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Grundig GCM3 microphone (aprox. date of manufacture1956)

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Grundig GCM3 microphone (aprox. date of manufacture1956)

Postby forumuser722082 » Sun Aug 07, 2005 6:45 pm

Hi, i have got a Grundig GCM3 microphone and am having problems using it. The plug on the end of the wire conected to it is a DIN plug with 3 pins. I was wondering if anyone knew of a converter to make it into an XLR/jack etc. or if they are easy to re-wire with limeted skills in that area, cheers for any help
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Re: Grundig GCM3 microphone (aprox. date of manufacture1956)

Postby rodabod » Mon Aug 08, 2005 1:15 am

Yes, either re-solder an XLR plug on, or make yourself an adapter cable by buying parts from Maplin.

Reply if you are not sure what you are doing.
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Re: Grundig GCM3 microphone (aprox. date of manufacture1956)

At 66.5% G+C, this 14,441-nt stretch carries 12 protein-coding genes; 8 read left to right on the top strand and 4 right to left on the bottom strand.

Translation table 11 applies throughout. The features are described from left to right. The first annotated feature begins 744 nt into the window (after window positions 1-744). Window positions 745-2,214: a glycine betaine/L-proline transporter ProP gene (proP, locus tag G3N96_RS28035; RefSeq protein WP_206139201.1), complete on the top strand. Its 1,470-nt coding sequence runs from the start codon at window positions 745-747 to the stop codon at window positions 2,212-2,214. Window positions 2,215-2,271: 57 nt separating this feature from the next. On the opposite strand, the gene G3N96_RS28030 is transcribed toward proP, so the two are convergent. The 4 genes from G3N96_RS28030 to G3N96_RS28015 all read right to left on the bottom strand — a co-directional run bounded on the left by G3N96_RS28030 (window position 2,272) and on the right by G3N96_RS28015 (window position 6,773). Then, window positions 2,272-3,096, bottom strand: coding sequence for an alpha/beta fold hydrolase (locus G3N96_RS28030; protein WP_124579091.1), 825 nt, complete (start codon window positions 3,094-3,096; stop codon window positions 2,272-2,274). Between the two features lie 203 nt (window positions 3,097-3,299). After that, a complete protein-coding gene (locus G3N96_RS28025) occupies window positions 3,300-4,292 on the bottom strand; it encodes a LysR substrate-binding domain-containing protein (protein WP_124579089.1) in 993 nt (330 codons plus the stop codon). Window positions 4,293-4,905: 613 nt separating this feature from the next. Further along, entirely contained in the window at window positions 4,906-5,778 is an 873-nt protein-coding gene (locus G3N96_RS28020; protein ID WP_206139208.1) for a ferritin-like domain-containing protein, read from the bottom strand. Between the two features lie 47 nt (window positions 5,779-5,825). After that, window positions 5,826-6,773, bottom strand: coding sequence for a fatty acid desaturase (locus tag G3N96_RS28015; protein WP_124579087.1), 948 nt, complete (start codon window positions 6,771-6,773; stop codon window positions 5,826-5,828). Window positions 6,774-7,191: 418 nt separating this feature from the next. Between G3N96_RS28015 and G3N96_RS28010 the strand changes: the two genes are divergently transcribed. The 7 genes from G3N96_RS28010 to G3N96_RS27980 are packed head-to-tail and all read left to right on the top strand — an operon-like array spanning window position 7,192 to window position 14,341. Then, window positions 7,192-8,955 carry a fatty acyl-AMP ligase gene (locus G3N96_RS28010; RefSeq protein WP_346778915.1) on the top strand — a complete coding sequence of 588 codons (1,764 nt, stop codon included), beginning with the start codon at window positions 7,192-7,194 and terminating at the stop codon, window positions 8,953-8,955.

Postby rfornal » Sat Aug 20, 2011 10:07 am

I know this post is old, but I've got one of these microphones coming in and would be interested in learning how to build the adapter; what parts and all ...
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Re: Grundig GCM3 microphone (aprox. date of manufacture1956)

Postby Mike Stranks » Sat Aug 20, 2011 11:02 am

Suggest you Google this... seems like it's a condenser which needs 100v 'phantom'so it's not just a case of changing plugs or making up adapters...

Oo-err!